Amusements: Carnegie’s half horse, book recommendations from faculty and staff
Carnegie’s Half Horse
There simply weren’t enough bones to make an entire horse skeleton. So, on the principle that half a loaf is better than none, Art Ciccone ’69 and Tom Hutchinson ’69 created half a skeleton.
Today, their junior-year project remains on display on the fifth floor of Carnegie Science, where local schoolchildren on tour assume the articulated half-skeleton is a dinosaur.
Building the skeleton was a comparative anatomy assignment, and Ciccone and Hutchinson used horse bones that had been kicking around in a box in the lab.
“We were told they came from Thorncrag Bird Sanctuary,” Ciccone says. Campus lore says the bones belonged to a horse — a big horse, suggests bio professor Lee Abrahamsen, like a Percheron or Belgian — that had been euthanized at Thorncrag, which was once a farm. Indeed, what looks like a bullet hole is visible on the front of the skull.
When Ciccone and Hutchinson dug into their assignment, they discovered the set wasn’t complete, hence the 50-percent solution.
And that’s how they found themselves in Carnegie Science, late at night, sawing horse bones. “We used a table saw to cut the pelvic girdle and the vertebrae and some of the other pieces in half,” says Hutchinson.
The worst part, by far, was the smell. “When you saw a dried bone, it stinks,” says Ciccone.
“It smelled up the whole building,” Hutchinson adds.
Once the half-beast was assembled, Ciccone, now a medical illustrator in West Newbury, Mass., and Hutchinson, a dentist in Falmouth, Mass., gave it a distinctly personal touch: They painted one tooth gold to honor their bio professor, Mark Crowley, who had a gold tooth. — RA
From the College Store’s annual Non-required Reading List, here are a few book recommendations from Bates faculty and staff.
Doomsday Book by Connie Willis, suggested by Lee Abrahamsen, associate professor of biology:
“I’m a sucker for time travel. If you like the idea of experiential learning, and the idea of trying to convince people from another century that you’re one of them (despite being immune to their diseases!), you’ll love this.”
A Palace in the Old Village by Tahar Ben Jelloun, suggested by Áslaug Ásgeirsdóttir, associate professor of politics:
“An interesting — and somewhat sad — take on the immigrant experience in Europe and the challenges of returning ‘home.’”
Generosity by Richard Powers, suggested by Rob Farnsworth, senior lecturer in English:
“A novel more interesting for its speculative ideas than for its characters, perhaps, but genomically troubling.”
The Cross and the Lynching Tree by James Cone, suggested by Bill Blaine-Wallace, multifaith chaplain:
“Cone argues convincingly that Americans have not embraced, save for the Harlem artists, the obvious: Lynching is America’s execution of God.”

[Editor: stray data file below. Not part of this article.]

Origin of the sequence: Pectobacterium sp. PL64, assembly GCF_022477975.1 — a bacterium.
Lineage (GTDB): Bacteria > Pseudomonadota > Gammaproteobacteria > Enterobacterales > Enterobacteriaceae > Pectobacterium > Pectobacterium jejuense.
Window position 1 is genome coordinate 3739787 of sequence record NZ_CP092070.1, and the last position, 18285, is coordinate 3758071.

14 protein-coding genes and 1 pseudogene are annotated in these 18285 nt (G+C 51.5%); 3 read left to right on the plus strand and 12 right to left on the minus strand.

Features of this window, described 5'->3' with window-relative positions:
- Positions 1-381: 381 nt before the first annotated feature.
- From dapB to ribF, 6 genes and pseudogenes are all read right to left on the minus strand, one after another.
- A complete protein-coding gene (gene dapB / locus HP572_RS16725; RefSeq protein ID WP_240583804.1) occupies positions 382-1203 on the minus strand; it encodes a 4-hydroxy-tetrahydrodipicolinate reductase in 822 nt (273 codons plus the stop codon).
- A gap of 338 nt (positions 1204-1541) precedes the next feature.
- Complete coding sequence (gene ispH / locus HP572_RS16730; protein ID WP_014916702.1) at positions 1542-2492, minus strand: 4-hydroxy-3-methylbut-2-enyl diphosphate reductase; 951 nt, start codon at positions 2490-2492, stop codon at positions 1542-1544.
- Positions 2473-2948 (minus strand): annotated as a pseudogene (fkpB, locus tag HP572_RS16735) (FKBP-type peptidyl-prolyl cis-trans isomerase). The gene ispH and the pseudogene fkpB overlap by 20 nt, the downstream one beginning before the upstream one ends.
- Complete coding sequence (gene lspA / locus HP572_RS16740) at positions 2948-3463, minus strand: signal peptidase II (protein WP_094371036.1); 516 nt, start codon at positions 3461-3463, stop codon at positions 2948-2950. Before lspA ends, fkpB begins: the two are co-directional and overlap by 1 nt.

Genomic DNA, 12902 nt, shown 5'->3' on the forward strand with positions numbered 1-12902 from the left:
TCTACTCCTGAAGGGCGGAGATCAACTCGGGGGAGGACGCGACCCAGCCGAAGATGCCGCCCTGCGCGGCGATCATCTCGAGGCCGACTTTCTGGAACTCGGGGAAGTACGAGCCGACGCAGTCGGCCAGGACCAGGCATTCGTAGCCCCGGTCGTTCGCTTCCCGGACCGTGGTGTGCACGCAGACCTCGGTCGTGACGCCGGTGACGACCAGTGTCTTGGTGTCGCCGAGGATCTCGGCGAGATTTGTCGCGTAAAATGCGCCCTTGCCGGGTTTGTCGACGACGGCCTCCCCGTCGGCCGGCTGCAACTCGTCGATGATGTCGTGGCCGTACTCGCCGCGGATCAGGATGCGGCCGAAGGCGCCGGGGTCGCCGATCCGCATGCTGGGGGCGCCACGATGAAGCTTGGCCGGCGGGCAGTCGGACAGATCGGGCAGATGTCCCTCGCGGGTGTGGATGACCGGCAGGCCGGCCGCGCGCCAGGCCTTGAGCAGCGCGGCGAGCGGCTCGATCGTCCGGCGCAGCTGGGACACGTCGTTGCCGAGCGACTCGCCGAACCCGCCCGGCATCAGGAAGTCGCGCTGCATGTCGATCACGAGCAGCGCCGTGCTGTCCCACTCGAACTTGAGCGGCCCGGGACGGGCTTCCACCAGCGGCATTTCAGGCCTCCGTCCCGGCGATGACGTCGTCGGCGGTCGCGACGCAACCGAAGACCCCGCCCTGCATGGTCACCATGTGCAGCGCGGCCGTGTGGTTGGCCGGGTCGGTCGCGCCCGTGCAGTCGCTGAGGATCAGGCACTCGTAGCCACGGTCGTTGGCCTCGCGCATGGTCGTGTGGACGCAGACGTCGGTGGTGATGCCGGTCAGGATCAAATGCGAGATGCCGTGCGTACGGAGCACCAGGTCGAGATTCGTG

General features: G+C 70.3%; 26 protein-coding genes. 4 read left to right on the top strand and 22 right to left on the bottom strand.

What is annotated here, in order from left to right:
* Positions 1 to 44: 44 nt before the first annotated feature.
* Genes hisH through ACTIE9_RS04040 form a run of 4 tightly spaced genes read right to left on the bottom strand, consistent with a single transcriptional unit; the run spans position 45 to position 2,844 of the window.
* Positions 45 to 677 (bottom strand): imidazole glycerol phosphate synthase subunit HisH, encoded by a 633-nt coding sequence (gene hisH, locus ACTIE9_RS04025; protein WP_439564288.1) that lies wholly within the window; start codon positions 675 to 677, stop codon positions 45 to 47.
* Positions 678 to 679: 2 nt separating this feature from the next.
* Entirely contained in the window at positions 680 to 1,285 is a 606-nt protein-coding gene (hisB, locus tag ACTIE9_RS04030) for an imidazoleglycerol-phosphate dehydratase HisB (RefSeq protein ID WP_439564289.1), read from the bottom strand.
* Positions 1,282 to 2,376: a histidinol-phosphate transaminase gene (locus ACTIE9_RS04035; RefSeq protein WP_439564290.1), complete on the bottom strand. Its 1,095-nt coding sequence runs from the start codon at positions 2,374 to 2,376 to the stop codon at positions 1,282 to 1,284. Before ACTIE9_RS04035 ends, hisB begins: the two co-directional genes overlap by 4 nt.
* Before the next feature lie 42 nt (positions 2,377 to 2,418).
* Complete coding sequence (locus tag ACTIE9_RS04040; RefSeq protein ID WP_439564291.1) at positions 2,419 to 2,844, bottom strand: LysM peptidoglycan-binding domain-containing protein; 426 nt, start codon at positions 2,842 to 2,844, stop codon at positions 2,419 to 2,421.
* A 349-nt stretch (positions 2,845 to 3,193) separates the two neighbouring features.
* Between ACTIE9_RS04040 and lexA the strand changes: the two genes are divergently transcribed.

Is Your ’Fredo Weak?
Not if it’s made this way. From the Class of 2012 Senior Cookbook published by Dining Services.
Alfredo Sauce (Makes 3 1/2 cups)
1 quart plus 3/4 cup milk
1/2 cup margarine
1/2 cup flour
1/4 teaspoon garlic
1/2 cup plus 2 tablespoons grated Parmesan
5/8 teaspoon salt
1/4 teaspoon white pepper
1/8 teaspoon cayenne pepper
In a double boiler, heat milk 15 minutes. Prepare light roux from margarine and flour; thicken the milk with the roux.
Add garlic; simmer for 15 minutes.
Add Parmesan and spices; simmer for 5 more minutes.
When Gary Dzen ’05, who reports on craft beer for The Boston Globe, invited readers to share 50 words about their favorite brews, this Bates-flavored entry by Jillian Cappucci ’10 hopped to the top of the list:
Across the Quad to P’gill, over by Pettigrew,
A Bobcat sat and wondered, “What’s my favorite brew?”
In her mind she pictured its deep golden shade.
She smiled wide thinking, “This one is Lewiston-made.”
She craved the bitter hops of a Stowaway,
So she sipped her favorite, Baxter’s IPA.
How strong is your knowledge of Bates’ quirky, cool and colorful past?
Before moving to Hedge Hall in 2011, religion and philosophy were headquartered in a wood-frame building at 75 Campus Ave. Over the fall, the building had a much different purpose, yet one that echoes those disciplines’ interest in the eternal fate of the human soul.
What is it used for?
A. Local HQ for Mayan end-of-worlders
B. Training site for Lewiston firefighters
C. Worship space for followers of Frank Sandford, Class of 1886, founder of the apocalyptic Shiloh movement
Answer: B — It’s a great training building, says Bruce McKay of the Lewiston Fire Department. “It offers a real environment: 15 rooms, two stairways. We do everything from hose line advancement and laddering to breaching walls for rescue or entry.”
Hit the Road, Jack
The yellowjacket nest that took up residence within one of the popular wood benches outside Ladd Library last summer was given the heave-ho right before students returned.
…And Viewers at Home
When Luis Pereira ’16 of Curitiba, Brazil, took to Garcelon Field on Sept. 11 for his first home soccer game, he had fans in far places: his family, back in Brazil, who’d gathered to watch the livestream. From September to December, Bates sports livestreams recorded 29,000 page views.
To watch a Bobcat game, go to bates.edu/athletics/live.
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